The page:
According to Conroy’s proposed legislation, a Public Interest Media Advocate would be appointed by the government to consider, among other things, the connection between media coverage and as yet undefined “community standards”. The Minister has argued the advocate would be “benign”, which of course immediately begs the question why one (is needed). has not already been appointed. We believe community standards are better judged by the community, who are already able to voice concerns via any number of channels, including media outlets themselves. , however we accept that “community standards” require clarification. Adding a (needless)valuable layer of government (intrusion)involvement would (damage)enhance the relationship between media and the public. Forget Mr Conroy’s tears. of joy. If this legislation is passed, Australians will really have a reason to weep. for those less fortunate countries where the media is more powerful than democratically elected governments, able to bring down governments it disapproves of by indoctrinating its audiences.
Write a piece on the following proposition:
Media freedom of speech is tantamount to freedom to unduly and irresponsibly influence public thinking.
How ironic that John Gillard was a psychiatric nurse.
Described as a humble, good-hearted man who spent his life improving the lives of others, he no doubt cared for his all patients with respect and kindness – including the deranged, insulting him with cruel and abusive comments, unaware of what they were saying.
Enter Alan Jones who must surely fit into the ‘deranged’ category.
While paying tribute to her father in parliament on September 19, Prime Minister Julia Gillard said her father “felt more deeply than me, in many ways, some of the personal attacks that we face in the business of politics”.
Sadly – but not surprisingly – after his death, neither John Gillard nor his beloved, now grieving daughter Julia were afforded respect and kindness from Alan Jones.
Jones’ now infamous comment can surely, only be attributable to derangement: “The old man recently died a few weeks ago of shame. To think he has a daughter who told lies every time she stood for parliament.”
Jones went on to suggest Ms Gillard’s tears of grief, for a man she publicly said she “will miss for the rest of my life”, were what sparked a sudden leap in political polling for her.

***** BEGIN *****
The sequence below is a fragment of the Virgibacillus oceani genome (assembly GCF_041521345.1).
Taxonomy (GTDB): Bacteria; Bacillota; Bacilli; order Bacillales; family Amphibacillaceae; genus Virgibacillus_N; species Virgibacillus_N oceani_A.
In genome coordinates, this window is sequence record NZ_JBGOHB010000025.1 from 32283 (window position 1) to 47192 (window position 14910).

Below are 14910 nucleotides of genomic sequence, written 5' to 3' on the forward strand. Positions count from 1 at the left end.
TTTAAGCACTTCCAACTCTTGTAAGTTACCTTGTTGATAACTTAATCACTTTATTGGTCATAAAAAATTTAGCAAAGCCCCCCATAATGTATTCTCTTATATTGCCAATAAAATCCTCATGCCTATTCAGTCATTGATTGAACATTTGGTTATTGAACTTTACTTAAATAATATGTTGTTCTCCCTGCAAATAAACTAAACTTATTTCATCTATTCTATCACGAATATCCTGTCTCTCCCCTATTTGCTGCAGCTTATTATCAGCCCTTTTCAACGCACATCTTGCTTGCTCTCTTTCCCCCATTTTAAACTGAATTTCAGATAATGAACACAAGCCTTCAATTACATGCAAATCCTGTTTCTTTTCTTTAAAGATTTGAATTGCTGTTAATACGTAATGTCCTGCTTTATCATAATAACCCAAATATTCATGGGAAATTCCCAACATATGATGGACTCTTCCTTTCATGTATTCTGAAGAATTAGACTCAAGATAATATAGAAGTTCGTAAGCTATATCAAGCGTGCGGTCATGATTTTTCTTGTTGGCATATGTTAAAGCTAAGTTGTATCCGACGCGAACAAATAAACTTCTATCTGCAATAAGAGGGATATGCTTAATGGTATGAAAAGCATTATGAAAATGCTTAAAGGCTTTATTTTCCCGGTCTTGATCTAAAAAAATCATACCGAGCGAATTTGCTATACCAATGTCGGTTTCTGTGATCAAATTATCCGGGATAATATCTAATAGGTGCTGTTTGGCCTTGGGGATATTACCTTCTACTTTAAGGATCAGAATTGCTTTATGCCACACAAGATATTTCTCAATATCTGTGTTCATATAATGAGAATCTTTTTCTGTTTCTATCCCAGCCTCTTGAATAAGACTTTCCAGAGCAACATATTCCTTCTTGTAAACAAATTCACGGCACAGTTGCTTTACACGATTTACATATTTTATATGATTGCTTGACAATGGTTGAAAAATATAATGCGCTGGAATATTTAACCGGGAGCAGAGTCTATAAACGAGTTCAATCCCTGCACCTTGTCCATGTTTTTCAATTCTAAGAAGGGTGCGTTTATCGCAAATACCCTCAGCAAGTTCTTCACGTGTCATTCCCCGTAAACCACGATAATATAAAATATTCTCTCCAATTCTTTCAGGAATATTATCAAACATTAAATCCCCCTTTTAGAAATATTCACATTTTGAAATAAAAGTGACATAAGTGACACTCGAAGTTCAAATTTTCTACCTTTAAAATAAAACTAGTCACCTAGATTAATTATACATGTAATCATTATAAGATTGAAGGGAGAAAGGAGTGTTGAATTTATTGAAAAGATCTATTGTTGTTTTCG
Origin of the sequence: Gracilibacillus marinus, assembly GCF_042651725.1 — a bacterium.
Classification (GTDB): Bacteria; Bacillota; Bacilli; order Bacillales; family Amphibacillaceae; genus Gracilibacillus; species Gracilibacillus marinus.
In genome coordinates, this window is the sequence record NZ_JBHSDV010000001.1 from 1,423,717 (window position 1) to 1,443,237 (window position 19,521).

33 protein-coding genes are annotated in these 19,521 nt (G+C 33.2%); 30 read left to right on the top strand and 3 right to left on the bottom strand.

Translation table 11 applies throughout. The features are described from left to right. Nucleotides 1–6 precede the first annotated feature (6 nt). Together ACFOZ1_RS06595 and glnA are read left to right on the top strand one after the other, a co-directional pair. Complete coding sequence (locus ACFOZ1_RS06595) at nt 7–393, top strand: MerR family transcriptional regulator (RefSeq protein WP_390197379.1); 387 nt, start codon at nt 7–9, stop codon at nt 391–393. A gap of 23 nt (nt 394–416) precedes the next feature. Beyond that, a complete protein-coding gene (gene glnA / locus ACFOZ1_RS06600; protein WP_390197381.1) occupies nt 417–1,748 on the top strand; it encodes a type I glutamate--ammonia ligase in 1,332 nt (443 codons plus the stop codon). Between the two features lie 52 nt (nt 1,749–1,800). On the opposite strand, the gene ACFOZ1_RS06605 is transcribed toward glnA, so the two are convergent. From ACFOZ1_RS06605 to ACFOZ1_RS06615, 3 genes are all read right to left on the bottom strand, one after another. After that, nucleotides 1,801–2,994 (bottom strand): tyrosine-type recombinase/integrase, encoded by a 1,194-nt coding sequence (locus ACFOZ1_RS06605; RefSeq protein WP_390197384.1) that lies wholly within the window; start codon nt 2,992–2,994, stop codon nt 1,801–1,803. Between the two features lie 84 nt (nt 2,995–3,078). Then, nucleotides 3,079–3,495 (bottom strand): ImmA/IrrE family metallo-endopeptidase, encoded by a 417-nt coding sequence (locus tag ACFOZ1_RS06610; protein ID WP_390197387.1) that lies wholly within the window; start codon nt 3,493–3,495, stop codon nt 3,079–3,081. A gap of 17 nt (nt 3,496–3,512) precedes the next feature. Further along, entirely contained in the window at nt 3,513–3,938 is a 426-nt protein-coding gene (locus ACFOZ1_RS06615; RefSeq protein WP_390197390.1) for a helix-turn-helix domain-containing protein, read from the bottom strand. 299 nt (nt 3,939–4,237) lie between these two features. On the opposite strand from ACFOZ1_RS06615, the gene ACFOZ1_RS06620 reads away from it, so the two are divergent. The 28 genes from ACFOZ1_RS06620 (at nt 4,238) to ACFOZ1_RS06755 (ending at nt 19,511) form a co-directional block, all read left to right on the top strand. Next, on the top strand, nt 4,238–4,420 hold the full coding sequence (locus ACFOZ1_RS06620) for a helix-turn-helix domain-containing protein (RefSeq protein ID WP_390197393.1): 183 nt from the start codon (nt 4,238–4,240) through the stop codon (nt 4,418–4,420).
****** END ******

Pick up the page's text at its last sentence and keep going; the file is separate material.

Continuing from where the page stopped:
Deranged? Well ~
No-one in their right mind, especially such a publicly influential person, could make comments such as:
I’m putting her in a chaff bag and hoisting her into the Tasman Sea.
Yeah, that’s it. (in reference to Ms Gillard) Bring back the guillotine.
Jones has repeatedly labelled Julia Gillard as a liar. He is pretty loose with the truth himself. Delusional?
Everyone in Labor Caucus knows she’s a liar. Has he spoken to each and every member? Has there been a vote in this issue?
(In relation to his infamous ‘died of shame’ speech) I spoke without notes for 58 minutes, I’ve no idea of the material I covered. Does that mean he is actually denying saying it? But it was recorded and has been reported. Surely that would prompt his memory. Guess his condition of convenient amnesia is serious. Conversely, his memory of convenience managed to recall that he spoke for 58 minutes – as a cop out for ‘forgetting’? What extraordinary coincidences of convenience!
His capacity for gross exaggeration also raises serious questions:
No, no look, hang on, this is where we are weak. This is where we are weak. Can you believe that they have gone, the federal (Liberal) party, because they’ve been brainwashed by the media to “oh back off, she’s a woman, go easy”. There is little evidence that the Coalition has softened. Julie Bishop, who happens to be a woman, has been as tough as any of her male counterparts. Effectively, this comment suggests that the Coalition should stoop to Jones’ low standards. God help the parliament then!
Or maybe, just maybe, the man is just plain stupid, which could explain all of the above. How’s this one:
(Referring to the “died of shame” comment.) It was a throw away line at a private function – I thought it was a private function. But, Alan, you are after all, Alan Jones. Whenever you make comments at any gathering, you are bound to be commented on, repeated or God forbid, recorded. What else would you expect?
Or maybe he is very smart. Maybe he knows what his peculiar audiences wants to hear.
Ratings and profit before poisonous deranged rantings. Fancy that!
Long live freedom of speech – but in Alan Jones’ case, let’s confine it to his psychiatric ward. “Time for your tablets, Mr Jones. Better take them or you might suffer another nasty relapse. And that could be the end of you. We wouldn’t want that, would we?”